Way back in the 60’s, and we’re talking the 1860’s here, when Italian immigrants first came to California’s North Coast, they must surely have noticed that the wild boletus mushrooms they called Porcinis (apparently because they resemble little pigs), were quite abundant in area forests. Stll, it took another century or so for porcinis and other wild mushrooms to become an integral part of the local culinary culture.
Eric Schramm, was one of the first to commercially forage local mushrooms in Mendocino county.
“I really had to search thirty years ago to find people who wanted my mushrooms”, recalls. Schramm, an ex-forest ranger, who in 1983 discovered the presence of the prized Matsutake mushroom in the county.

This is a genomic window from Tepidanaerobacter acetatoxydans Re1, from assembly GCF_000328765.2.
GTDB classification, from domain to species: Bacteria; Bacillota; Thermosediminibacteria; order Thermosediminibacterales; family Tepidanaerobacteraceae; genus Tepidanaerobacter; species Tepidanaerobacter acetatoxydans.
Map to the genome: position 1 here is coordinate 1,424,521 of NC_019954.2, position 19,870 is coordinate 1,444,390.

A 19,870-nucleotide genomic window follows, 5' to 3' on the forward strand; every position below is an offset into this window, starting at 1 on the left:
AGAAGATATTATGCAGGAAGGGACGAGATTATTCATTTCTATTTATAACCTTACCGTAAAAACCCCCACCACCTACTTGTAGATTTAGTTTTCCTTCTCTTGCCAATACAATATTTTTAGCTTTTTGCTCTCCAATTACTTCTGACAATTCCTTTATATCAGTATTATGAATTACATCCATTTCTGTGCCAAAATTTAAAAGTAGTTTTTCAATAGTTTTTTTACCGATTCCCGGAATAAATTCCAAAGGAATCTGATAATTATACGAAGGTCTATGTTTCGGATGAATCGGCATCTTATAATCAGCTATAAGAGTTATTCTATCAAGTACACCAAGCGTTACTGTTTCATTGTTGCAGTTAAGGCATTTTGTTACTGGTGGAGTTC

Today things are different and Schramm’s mushrooms area in constant demand from a world-wide community of chefs. He now only faces a figurative uphill battle in raising awareness about his actual uphill battles gathering up a seasonal bounty of Chanterelles, Black Trumpets, Morels, Matsutakes and the Candy Caps so highly prized by chefs for their maple-syrupy flavor.
“People still think of mushroom-picking as taking out a little basket and strolling through the forest. Well they’ve never put a 70 pound pack of mushrooms on their back on a 70 degree slope with trees and brush and slippery footing and tried to hike three miles out. Its not an easy thing to do.”
Schramm also teaches novice mushroom-pickers or “rain-chasers” as they are sometimes called, how to forage the forests of California’s north coast, providing them the skills necessary to earn a decent day’s wage in times of financial and environmental uncertainty.